Palawano Profile: Lini

We first met Lini in 1983. Our family had just moved into our new bamboo house among the Palawano tribe.

Donna and I were new missionaries in our mid 20’s. Elisa had just turned 4. Bethy was not quite 8 weeks old. We were embarking on the adventure of reaching the Palawanos. Who would our kids’ friends be? Would they even have friends? Who would our translation helpers be? So many unknowns…

Lini was 3 and a half years old back then. She came to our house with her mother, Iping. Lini was wearing a white t-shirt and cotton undies, sitting on the bench of the porch of the “big scary Americans’ house.” But she wasn’t scared. All the other kids thought we were like Martians or monsters. Lini sat there smiling at us. Then her eyes met Elisa’s, they instantly came to some kind of unspoken agreement: Let’s be best friends. Lini got up, walked into the house with Elisa and that was that.

Remember that Elisa did not speak Palawano. Lini did not speak English. Neither of them spoke Tagalog. But there was an instant bond.

In the years that followed, Lini spent nearly every day with Elisa… swimming in the river, splashing in rain puddles on the airstrip, playing in our house, eating snacks and drinking chocolate milk. The two girls developed their own language. Near as I can tell it was 40% English, 40% Palawano and 20% stuff they just made up! I wish I had recorded it. I seriously think there’d be a Master’s thesis in there.

But the point is, Elisa and Lini were best friends and she was like another daughter to us. She called us Maman and Minan (Uncle and Aunt). She was really special to us, and she was also extremely comfortable with us and in our home. Just like family.

Years passed and Donna and I learned the Palawano language and began to minister there. I was translating the New Testament and Lini’s father and her oldest brother Arturo were some of my translation helpers.

Eventually, Lini married. She didn’t marry a Palawano, but a Filipino boy from Mindoro whose family had moved to Palawan. She met Lito at the weekly trading market. They liked each other for years before getting married in the mid 90’s. Lini continued to show that out-of-the-box boldness… the willingness to accept things which were foreign. Few Palawano are like that.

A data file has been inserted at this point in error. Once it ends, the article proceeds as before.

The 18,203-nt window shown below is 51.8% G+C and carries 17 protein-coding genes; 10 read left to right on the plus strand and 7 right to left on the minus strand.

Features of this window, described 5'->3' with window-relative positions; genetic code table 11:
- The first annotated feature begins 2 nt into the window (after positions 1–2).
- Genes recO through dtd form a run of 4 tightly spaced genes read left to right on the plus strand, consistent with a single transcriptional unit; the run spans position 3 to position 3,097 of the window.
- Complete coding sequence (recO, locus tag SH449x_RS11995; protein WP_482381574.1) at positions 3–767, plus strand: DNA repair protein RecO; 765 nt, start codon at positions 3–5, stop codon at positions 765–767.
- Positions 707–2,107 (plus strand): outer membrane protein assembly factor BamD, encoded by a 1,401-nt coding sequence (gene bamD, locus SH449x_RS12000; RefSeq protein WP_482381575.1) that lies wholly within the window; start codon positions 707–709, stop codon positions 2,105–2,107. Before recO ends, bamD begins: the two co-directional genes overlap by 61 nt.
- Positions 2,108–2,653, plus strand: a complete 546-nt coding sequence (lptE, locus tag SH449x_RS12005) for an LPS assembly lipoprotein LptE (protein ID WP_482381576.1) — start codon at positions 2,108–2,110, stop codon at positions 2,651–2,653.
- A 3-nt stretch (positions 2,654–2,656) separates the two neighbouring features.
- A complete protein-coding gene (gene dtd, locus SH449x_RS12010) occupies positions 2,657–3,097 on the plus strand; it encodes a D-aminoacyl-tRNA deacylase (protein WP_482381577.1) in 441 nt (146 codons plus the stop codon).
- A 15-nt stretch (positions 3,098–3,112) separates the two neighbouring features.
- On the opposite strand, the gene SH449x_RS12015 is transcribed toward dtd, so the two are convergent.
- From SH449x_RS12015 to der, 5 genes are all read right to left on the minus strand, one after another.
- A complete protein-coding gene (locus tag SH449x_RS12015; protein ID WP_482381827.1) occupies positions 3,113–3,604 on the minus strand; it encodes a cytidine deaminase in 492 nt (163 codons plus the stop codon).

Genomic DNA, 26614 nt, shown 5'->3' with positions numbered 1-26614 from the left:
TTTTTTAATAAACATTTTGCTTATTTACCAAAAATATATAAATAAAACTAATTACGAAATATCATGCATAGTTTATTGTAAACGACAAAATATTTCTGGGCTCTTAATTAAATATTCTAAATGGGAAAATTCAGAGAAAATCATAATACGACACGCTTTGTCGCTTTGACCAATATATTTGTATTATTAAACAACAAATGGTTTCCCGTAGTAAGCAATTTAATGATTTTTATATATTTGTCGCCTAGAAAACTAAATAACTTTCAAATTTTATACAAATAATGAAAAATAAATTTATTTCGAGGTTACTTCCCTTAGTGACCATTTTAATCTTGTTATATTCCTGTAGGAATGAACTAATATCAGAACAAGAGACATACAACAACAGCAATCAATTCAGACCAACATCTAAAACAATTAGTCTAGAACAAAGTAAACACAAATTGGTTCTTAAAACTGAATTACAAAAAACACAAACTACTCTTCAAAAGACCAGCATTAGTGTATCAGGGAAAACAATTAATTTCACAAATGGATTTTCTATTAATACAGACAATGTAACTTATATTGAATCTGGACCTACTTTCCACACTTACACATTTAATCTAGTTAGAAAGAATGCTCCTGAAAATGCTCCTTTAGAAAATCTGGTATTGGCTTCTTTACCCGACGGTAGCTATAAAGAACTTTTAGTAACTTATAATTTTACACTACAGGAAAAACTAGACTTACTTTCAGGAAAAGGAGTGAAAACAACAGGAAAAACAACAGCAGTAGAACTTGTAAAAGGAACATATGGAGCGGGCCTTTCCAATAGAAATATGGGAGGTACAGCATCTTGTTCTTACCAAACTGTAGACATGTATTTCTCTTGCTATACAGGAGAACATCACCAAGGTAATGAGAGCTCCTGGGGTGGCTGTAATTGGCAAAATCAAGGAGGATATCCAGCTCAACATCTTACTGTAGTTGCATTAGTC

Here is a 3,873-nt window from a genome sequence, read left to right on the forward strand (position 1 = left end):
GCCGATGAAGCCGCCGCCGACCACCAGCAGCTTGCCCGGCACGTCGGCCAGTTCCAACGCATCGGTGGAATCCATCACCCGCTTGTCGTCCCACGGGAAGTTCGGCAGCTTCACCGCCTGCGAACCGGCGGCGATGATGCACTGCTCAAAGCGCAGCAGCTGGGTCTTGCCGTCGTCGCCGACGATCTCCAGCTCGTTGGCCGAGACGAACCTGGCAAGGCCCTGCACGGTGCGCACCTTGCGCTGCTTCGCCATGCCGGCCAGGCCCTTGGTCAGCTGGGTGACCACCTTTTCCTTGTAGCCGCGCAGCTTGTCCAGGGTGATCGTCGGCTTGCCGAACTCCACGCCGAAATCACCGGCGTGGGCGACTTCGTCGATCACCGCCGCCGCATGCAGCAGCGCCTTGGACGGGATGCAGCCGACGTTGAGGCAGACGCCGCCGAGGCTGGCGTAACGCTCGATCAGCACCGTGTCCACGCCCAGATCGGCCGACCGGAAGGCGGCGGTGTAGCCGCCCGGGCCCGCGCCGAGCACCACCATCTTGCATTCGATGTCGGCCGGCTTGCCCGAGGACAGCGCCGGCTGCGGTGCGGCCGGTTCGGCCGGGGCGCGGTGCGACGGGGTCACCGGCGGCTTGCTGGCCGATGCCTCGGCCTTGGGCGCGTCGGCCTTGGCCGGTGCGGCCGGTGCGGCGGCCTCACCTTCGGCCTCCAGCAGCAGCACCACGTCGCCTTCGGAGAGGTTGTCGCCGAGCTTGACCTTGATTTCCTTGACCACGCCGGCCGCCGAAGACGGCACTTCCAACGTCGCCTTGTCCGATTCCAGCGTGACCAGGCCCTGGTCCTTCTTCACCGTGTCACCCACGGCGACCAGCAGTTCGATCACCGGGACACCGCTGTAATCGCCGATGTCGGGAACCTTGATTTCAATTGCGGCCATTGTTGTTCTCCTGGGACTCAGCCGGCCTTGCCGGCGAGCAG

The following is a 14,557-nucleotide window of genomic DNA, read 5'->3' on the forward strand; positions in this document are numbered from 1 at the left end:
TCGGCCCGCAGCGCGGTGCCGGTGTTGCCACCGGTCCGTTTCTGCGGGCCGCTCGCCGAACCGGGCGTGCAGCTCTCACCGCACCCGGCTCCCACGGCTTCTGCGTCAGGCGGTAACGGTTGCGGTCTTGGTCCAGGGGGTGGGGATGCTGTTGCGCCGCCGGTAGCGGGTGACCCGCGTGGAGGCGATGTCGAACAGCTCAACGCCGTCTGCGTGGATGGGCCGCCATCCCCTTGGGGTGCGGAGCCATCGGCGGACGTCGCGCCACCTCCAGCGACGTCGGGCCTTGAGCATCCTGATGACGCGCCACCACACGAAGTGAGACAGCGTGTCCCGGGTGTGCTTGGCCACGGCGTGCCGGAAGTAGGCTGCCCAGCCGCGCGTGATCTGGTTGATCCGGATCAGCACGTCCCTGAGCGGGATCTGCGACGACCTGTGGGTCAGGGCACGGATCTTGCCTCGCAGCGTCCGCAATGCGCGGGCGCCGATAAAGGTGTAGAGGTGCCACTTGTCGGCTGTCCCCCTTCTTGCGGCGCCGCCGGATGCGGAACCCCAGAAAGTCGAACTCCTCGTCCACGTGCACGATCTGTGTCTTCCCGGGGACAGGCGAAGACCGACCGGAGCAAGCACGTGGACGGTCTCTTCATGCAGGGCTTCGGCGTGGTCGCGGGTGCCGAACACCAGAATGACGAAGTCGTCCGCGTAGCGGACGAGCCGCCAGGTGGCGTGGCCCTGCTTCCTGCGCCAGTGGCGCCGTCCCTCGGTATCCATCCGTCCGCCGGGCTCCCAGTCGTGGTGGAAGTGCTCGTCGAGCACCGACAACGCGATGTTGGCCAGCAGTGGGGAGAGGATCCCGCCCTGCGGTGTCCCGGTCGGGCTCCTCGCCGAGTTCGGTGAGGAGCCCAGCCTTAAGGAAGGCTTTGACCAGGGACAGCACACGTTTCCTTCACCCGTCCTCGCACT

Years later, in 2008, Lini began to work with us in the translation of the Palawano New Testament. Now Lini was nearly 30 years old, married with 3 adorable daughters, our Palawano upo (“grandchildren.”) This is something we never could have imagined back when she was a three year-old playing with Lego blocks on the floor of our house!

She’s extremely intelligent and has a good memory. We use her for recording the draft of the Scriptures, having her tell it back in natural Palawano. We also use her for testing the translation for comprehension… seeing how well it communicates the intended meaning.

Now it’s 2009. Donna and I have moved to the town of Puerto Princesa, working to complete the translation of the Palawano New Testament. We have various Palawano translation helpers come to Puerto to work with us, a week at a time. It’s easier for the men to make the trip. Some of the young mothers who used to help us cannot travel so far, so will have to use others who can travel. As we made the decision to move, we wondered if Lini would be able to continue working with us. She is a vital member of the translation team. We’d find her hard to replace.

Well, God used Lini’s boldness and her marriage to Lito. About the same time we moved to Puerto, Lini and Lito moved to the small town where his parents live. His brothers has left and Lito had to help with the family farm. This move meant that Lini lived closer to us. Unlike the others, she would not have to hike three hours through the hilly jungles just to reach the end of the road. She already lived right at the end of the road. Now she could jump on a bus and head up to Puerto the same day.

We still wondered if Lini would be willing to do even that. Provincial Palawan travel is no Grand Tour no matter where your starting point is. But no sooner had we told everyone of our move to town, than we got a text from Lini. “Maman and Minan, when do you want me to come to Puerto to work on translation? Just let me know.”

So Lini continues to be a part of our life… a part of the family, and a big help in the job of getting the translation done.

We never would have guessed what all God had planned 28 years ago when that little girl first climbed up on our porch and smiled…


About billdavisthoughts

From San Diego, CA. I've been a missionary and Bible translator in the Philippines for over 30 years and have travelled as a language learning consultant to 15 countries. I play piano and guitar. I write, read voraciously and love to work on word puzzles. Married for 35 years, we have two daughters and two grandchildren.
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